Lucky for me after trial and error, I was able to locate a provider who has not lost focus on “recruitment” and that can and does deliver at a high level, and that is what it is all about for me. Do your homework, talk to some other professionals in the industry, and conduct a proper assessment prior to partnering with an RPO provider. And if all else fails – meet me at the 2012 ERE Expo in South Florida where I can tell you an RPO story that will make the hair on the back of any HR executive’s neck stand straight up. See you there.

Beyond the Dollar — the Real ROI of Internal Headhunting

by
Fraser Hill
May 1, 2012, 7:55 am ET

The recruitment marketplace has experienced a number of seismic shifts over the course of the last 15 years or so. Fifteen years ago, email was barely being used; Twitter, Facebook, LinkedIn, and even Google didn’t exist (Mark Zuckerberg was 12 years old!), and advertising for roles was done in print, not online; CVs were still largely being faxed or posted, and the only way to get good candidates in the market was to advertise, use an agency, or through internal referrals.

Now with the Internet, social media, and applicant tracking systems, organizations are no longer entirely reliant on recruitment firms to provide candidates and market intelligence. Of course there has been a shift toward corporate internal recruiters and RPO models in the past 10 years, but internal headhunters (which I differentiate from internal “recruiters”),  and real market-mapping and cold-call headhunting is still very rare. Why? Well, mapping out competitors and building market intelligence takes time and time are of course expensive. Whereas an internal recruiter may work on upward of 100 vacancies per year (the numbers hugely fluctuate from company to company influenced by seniority of role, etc.), an internal headhunter doing the full lifecycle process may work on as few as 15 to 20 searches per year.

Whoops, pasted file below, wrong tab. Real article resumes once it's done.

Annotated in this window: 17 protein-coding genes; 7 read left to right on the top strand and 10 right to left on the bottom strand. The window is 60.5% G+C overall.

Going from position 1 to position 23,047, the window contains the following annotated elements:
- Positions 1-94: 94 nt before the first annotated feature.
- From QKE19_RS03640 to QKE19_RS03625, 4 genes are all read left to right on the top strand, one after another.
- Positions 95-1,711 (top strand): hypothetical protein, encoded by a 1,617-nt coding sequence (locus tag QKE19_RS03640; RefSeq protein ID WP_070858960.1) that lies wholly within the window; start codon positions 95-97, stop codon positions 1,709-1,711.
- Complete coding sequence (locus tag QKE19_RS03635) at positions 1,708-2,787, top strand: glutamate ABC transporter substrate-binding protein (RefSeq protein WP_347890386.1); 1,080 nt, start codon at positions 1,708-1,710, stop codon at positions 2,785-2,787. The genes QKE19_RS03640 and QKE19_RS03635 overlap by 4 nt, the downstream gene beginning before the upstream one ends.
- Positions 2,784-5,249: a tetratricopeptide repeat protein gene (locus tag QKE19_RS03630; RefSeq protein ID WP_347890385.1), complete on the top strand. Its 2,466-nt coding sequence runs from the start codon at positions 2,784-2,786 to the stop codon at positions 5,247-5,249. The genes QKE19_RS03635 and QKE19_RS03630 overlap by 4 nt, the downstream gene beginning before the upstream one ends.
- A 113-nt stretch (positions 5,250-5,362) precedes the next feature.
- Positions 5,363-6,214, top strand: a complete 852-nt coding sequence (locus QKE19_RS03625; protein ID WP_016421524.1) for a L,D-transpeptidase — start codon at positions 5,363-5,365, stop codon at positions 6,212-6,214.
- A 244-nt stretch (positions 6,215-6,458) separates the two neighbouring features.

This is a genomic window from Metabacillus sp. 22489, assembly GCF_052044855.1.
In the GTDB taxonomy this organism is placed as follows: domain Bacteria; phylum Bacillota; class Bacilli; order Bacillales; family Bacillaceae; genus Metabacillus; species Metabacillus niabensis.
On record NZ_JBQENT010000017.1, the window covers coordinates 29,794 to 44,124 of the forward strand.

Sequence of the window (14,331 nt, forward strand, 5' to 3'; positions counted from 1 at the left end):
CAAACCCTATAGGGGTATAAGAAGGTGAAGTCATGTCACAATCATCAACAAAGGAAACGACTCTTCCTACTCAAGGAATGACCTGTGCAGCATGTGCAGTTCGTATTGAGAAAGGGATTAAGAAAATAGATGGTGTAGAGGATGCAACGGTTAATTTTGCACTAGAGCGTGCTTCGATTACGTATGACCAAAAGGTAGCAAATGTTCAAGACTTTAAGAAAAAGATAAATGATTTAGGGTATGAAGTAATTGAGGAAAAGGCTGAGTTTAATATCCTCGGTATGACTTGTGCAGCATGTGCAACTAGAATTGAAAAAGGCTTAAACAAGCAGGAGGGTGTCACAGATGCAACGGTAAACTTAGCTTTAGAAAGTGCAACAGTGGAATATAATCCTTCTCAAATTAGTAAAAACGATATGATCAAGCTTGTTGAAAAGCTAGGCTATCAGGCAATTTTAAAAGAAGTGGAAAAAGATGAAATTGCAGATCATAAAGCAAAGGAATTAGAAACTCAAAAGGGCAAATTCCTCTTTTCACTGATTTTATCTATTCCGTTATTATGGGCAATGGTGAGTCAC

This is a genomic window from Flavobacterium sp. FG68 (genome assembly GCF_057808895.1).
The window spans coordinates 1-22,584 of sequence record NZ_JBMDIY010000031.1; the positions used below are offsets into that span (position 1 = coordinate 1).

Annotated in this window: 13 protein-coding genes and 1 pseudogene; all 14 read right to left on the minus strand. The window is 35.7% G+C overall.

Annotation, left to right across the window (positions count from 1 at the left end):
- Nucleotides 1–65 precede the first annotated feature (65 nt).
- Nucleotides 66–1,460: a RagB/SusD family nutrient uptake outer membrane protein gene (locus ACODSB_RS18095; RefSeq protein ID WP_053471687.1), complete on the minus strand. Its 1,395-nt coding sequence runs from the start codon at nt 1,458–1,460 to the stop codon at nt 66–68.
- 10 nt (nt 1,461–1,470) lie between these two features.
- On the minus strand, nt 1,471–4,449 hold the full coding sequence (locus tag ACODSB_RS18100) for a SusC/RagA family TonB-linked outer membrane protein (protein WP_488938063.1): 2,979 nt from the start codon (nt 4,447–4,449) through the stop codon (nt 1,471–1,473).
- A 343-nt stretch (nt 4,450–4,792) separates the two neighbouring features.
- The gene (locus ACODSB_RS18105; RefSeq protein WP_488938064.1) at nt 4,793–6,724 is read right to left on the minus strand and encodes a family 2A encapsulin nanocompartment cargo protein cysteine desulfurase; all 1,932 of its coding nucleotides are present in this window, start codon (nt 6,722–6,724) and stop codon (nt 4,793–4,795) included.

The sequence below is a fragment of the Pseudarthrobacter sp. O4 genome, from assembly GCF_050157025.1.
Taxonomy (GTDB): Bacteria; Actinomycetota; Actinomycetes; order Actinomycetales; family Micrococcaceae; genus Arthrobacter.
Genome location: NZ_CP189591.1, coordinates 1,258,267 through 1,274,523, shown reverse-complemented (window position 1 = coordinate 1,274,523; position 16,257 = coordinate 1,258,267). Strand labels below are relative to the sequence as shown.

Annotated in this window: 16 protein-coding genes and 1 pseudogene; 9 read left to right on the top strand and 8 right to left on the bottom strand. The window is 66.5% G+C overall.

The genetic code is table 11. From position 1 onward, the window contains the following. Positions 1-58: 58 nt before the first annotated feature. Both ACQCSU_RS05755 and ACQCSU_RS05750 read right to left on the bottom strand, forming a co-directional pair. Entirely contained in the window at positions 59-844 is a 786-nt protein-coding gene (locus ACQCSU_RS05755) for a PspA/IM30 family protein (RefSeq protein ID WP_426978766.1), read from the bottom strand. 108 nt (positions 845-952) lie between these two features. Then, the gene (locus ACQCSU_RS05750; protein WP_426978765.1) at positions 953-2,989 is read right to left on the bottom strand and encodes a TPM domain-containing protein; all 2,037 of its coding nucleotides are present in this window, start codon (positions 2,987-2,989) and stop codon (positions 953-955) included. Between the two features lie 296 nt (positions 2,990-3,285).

There’s also the issue of the skillset required to do both roles. It’s very different asking a recruiter to sift through 100 resumes received in an inbox from a job posting than it is to ask a headhunter to start with a blank sheet of paper and map out the firm’s top six competitors and cold-headhunt call everyone at those firms who may have a relevant skillset. In my time spent heading up an executive search function at J.P Morgan, I never once posted a job advertisement. My role was purely to headhunt top talent in the market.

An internal headhunter is of course a role that should be used only for particular vacancies. It may be the most senior roles, or for niche roles, where typical channels to market aren’t satisfying the requirement.

So how do you convince the budget holders to invest in an internal headhunter who costs more than a typical internal recruiter, but who works on far fewer roles? keep reading…

Tater Tots, Innovation, and the Hard Sell

by
Carmen Hudson
Apr 4, 2012, 2:08 am ET

Spring ERE Expo in San Diego wrapped up last week, and I have to say that, like many of my colleagues, I had a blast. This year, I didn’t have booth duty, so I could participate fully in the sessions, catch up with my pals, and meet new folks.

Sadly, I missed the charity poker tournament (I was having too good a time in the Gaslamp district). The event raised $7,500 for autism. Congratulations to Jason Martorana, the winner. I’m coming for that bracelet next year!

I did manage to enjoy a great dinner at a fun place run by Top Chef season 5 contestant Rich Sweeny (“Spanky”), who served up gourmet tater tots (seriously, the best you’ll ever eat) and the dish on Fabio, reality TV, and Top Chef drama. Nothing like great food and geeky discussions about talent, recruiting, and creepy social recruiting tools.

One of the best experiences at ERE this year was visiting the vendor booths to get a look at some of innovative technologies. Some of the highlights: keep reading…